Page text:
No amount of snow or cold weather can discourage a boy’s opportunity to claim his first ringneck pheasant…no matter how cold, or how many times it takes you to do it.

Note:  Tom Cappell is a guest columnist and outdoorsman from Missouri whose writing always reflects a proper respect for the outdoors, wildlife, and sporting ethics.  His work has been published in publications nationwide, and we’re pleased to present his work as a regular feature on Press Pros, sponsored by Olde English Outfitters, in Tipp City.

By Tom Cappell

I’m sharing a story with you this time about boys, hunting, adolescent impatience, and ultimately…the jubilation of having a dream come true.

And this happened sometime in the winter of 1962, outside Amlin, Missouri with my Uncle Mel and his neighbors, the Stringfellow brothers, Tom and John.

It had been a tough season for hunting pheasants. One, for the fact of a wet spring and summer and a poor hatch – the numbers of birds were simply down. And two, because of the wet weather it took weeks longer than usual to harvest crops on Uncle Mel’s two hundred-acre farm. He raised a few beef cattle, and mostly hogs, and the hundred acres of ear corn he picked each fall meant profit or loss when it came time to market his animals.

I was fourteen at the time, barely old enough to carry a shotgun in the field, and for the fact of my inexperience Uncle Mel always made me carry one unloaded. “Show me you have good safety habits when you carry a gun and I’ll let you load up when you do,” he’d say.

Well, he had said it for two years, and by the end of the second year I was really bustin’ to have the chance to drop a Super X #5 shot in the breech of my 20 gauge Winchester and have a crack at a flying rooster pheasant.

The problem was…after hunting with Uncle Mel and the Stringfellow brothers on opening weekend that year there were no more opportunities because of crops and school. And by the time I could get away for one more chance it was the last weekend of the season, and the weekend before New Year’s.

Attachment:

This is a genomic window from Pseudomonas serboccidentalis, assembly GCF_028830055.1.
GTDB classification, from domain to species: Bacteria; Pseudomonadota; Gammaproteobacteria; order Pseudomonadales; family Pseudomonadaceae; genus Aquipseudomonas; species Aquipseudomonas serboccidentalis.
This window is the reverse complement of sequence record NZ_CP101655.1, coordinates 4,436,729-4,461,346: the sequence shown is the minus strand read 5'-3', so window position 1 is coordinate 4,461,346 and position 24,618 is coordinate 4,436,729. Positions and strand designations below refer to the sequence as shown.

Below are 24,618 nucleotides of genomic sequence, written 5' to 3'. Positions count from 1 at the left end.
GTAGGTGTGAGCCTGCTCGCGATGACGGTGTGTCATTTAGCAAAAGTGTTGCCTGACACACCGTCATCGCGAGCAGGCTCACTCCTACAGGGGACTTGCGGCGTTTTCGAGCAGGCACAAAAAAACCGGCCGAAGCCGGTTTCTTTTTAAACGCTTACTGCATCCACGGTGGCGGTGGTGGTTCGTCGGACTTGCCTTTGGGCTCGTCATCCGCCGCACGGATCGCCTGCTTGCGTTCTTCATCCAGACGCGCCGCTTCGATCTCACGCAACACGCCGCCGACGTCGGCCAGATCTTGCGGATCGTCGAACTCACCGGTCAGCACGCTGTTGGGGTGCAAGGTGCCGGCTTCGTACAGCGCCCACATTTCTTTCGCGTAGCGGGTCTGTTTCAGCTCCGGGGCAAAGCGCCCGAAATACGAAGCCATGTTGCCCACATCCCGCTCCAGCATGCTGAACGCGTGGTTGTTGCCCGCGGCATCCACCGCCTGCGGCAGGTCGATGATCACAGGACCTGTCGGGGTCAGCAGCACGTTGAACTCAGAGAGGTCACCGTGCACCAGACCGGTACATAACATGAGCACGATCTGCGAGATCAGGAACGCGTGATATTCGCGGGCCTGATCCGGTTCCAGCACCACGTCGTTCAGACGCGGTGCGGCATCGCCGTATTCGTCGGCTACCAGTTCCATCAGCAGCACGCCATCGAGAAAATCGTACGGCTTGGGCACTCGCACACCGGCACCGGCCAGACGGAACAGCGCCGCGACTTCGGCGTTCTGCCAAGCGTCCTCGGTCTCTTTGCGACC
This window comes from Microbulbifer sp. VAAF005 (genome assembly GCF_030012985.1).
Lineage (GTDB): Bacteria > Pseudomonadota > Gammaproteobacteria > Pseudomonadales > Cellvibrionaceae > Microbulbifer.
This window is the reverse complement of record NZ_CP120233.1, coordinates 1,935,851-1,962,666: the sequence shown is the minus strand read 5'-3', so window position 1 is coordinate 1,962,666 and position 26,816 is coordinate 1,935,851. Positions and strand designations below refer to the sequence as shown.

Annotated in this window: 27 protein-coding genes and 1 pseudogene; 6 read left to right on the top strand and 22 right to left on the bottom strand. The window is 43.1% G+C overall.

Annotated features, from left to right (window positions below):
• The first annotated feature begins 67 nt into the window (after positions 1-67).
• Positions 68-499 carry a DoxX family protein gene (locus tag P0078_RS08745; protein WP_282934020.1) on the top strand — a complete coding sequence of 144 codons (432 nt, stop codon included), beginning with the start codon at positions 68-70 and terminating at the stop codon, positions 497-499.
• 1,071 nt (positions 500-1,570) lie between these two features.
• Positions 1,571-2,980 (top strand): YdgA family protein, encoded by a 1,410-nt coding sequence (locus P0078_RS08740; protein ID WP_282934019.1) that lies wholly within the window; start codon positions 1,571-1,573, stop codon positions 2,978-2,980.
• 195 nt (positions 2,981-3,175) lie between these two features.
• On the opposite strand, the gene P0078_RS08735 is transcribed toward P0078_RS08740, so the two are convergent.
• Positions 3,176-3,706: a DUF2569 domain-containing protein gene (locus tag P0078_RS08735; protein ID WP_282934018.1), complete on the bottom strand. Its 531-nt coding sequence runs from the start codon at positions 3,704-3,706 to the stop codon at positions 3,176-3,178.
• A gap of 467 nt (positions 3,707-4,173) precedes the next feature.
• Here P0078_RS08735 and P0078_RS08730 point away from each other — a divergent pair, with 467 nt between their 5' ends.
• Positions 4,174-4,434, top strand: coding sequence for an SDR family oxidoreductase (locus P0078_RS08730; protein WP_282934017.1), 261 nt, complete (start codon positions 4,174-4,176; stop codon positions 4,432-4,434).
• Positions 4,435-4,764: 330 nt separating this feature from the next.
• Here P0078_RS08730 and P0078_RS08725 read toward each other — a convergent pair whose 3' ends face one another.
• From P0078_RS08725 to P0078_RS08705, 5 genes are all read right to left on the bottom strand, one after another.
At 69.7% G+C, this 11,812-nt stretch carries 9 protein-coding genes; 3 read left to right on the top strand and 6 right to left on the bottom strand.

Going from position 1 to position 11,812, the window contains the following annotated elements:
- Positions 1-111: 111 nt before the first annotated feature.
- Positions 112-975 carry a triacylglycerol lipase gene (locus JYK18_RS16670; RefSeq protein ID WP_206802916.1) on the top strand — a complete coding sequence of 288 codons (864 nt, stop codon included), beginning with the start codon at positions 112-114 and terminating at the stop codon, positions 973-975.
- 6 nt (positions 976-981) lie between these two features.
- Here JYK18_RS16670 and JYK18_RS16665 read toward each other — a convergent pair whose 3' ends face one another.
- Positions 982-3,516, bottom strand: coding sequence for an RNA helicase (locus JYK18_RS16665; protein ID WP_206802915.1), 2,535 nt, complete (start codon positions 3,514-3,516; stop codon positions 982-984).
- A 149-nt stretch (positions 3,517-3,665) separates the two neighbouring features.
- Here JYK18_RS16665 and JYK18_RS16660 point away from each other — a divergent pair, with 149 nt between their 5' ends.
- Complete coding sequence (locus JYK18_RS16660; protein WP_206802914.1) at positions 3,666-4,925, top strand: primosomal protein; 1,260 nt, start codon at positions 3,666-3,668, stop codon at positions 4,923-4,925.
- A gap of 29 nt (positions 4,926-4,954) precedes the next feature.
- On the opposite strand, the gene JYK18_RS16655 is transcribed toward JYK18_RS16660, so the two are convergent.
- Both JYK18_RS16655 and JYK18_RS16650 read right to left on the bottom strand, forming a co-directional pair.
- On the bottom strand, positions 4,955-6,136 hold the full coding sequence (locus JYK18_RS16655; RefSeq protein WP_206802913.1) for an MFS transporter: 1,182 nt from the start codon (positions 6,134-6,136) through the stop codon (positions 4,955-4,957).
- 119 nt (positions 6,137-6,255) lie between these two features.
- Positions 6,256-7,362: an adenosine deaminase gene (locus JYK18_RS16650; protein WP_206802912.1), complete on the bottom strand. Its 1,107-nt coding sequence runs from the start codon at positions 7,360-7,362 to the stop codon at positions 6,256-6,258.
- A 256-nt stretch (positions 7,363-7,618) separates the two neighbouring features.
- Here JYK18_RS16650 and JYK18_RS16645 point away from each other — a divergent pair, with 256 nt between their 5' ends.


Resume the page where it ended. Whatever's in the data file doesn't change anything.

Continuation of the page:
Being out of school for the holidays, my mom dutifully drove me south from Columbia the day after Christmas to Uncle Mel’s farm and dropped me off for those final three days. But the anticipation of hunting was also tempered by a weather report of bad weather, heavy snow, and below-zero temperatures.

“If this stuff hits us you might be here for New Year’s,” Uncle Mel warned my mom and me. “But don’t worry, Sis, we’ll make sure he doesn’t starve,” he said with a wink.

Starving to me wasn’t the issue. I wanted to hunt pheasants and fulfill what seemed like a lifetime dream of finally bagging my first rooster. Lord almighty, how many times had I gone over it in my mind – how to maintain your cool during the surprise of a flush, how to not get flustered while cocking the gun and bringing it to shoulder, and how to take your time to get the proper sight picture and lead. It was the process I’d practiced over and over with Uncle Mel during the summer by shooting clay targets he’d throw behind the barn.

The Stringfellows owned the adjacent farm to Uncle Mel’s, a much bigger property that they farmed for corn and wheat. And when work allowed, they and their dogs, Mitch (a shorthair pointer) and Holly (a beagle), were regular ringneck partners with Uncle Mel. All three were excellent shots.

On the night of December 27 it hit – a storm that dumped a foot of snow on the state of Missouri and temperatures that dipped below zero. And in fact, when Uncle Mel went to feed the following morning the thermometer on the barn read -2.

“Can we still hunt?” I asked, apprehensively. “The cold won’t bother me. I have plenty of warm clothes that I packed.”

“It’s pretty tough weather,” Uncle Mel answered. “Look, let’s give it a few hours and see what it feels like later in the morning. Besides, with this snow and cold nothing’s going to be moving. I’ll call Tom and John and see what they think.”

The hands on the clock crawled, but the sun finally broke through about 10 am bringing light, if no heat, to the snow-covered fields. And as if on cue, within minutes a familiar red pickup rolled into the driveway and out piled Tom and John.